It's confession time and today I'm admitting to the appearance of the Green Eyed Monster from time to time. They always say that people who can do something always wish they could do something else... Tennis Players wish they were Rock Stars, Chefs wish they were Footballers. I'd quite like to be a decent illustrator.
I read Malachy Doyle's post on the Picture Book Den Blog last Sunday with great interest. His post, entitled 'DON'T DO IT! - How NOT to write a picture book' was simple and well written, offering sound advice for all wood-be picture book authors and a good reminder for those that already write picture books.
Of all the points Malachy made the one that stood out to me most was simply "Don't think it's easy"... Many people mistakenly think that because a book has very few words it must be easy to write, however, there's a definite craft to writing a picture book story (and I'm very much still a learner) which is often belied by their seeming simplicity.
I've written quite a few books where the number of words is often predetermined and I know how much I can agonise over these in a bid to get the story to sound right with so few words available. Picture books aimed at a mass market are a little different though as with a picture book the skill is to tell the story effectively, incorporating a rhythm to the text so that it can be read aloud and shared. The low word count comes from the author's ability to effectively use 'all the right words in all the right places' (to misquote Eric Morcambe). Again, Malachy put it perfectly "Rhythm, and a delightful ease in the telling, are key". Personally, I find myself agonising over a picture book text more than anything else I do, often spending a seemingly ridiculous amount of time playing with the words and often ending up with little to show for it... but in the end it can be all worth while.
I've lost count of the number of times that I've picked up a new picture book in a library or bookshop, read it and been left thinking, often unfairly, is that it? Yes, there are those occasions when I'm left wondering how on earth a some books could have been published and at these times I just grind my teeth and return home to carry on working. But there are also many occasions when I'm left knowing that the author has got it spot on. A perfect picture book... At these times I've also been known to grind my teeth and return home to carry on working.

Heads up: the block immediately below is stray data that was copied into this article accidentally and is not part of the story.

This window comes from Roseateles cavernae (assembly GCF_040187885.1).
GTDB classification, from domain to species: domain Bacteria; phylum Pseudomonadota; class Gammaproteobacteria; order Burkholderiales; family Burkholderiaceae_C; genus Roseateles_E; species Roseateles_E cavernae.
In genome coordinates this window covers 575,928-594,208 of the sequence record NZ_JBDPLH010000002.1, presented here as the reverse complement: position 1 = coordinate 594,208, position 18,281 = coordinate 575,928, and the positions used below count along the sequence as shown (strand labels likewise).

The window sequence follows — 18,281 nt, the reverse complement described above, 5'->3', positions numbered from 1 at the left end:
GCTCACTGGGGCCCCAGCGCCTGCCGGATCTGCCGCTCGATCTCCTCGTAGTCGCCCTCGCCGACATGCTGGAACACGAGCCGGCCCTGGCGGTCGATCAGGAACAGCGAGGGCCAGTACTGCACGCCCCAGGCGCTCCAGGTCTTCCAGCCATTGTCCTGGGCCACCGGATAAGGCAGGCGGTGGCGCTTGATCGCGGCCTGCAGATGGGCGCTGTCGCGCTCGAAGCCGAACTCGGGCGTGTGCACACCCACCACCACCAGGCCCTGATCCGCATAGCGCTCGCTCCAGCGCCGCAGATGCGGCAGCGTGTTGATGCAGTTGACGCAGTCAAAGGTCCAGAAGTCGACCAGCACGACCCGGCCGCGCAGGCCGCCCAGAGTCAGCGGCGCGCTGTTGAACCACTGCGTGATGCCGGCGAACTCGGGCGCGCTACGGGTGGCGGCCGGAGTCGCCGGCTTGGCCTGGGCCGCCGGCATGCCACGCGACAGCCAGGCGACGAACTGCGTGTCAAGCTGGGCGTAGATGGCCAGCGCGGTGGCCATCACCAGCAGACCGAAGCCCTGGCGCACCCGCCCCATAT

In the picture book world there are authors and there are illustrators. Together, their combination of words and artwork marry together and create something that is somehow greater than the sum of the two parts. But there's another breed too... not content to do one thing or the other, some people insist on writing AND illustrating - and doing it well too.
Don't get me wrong, I'm not saying that those with the ability to do both should be locked away for all eternity - far from it - I'm merely confessing to the little pang of envy that I occasionally feel after reading a book/text and feeling (perhaps wrongly) that had I submitted it to a publisher it would have barely been given a second glance. I had such a feeling a couple of weeks ago after reading Jon Klassen's excellent, and thoroughly deserving award winner, This is Not My Hat. The text and the illustrations all deceptively simple, yet spot on. A perfect picture book.
I love that the stories I write get illustrated by so many fantastic illustrators but I do find it frustrating to come up with ideas that I know won't the light of day because I'm not able to present them more effectively to a publisher. Solutions gratefully received.
Enough of the teeth grinding for now - back to work.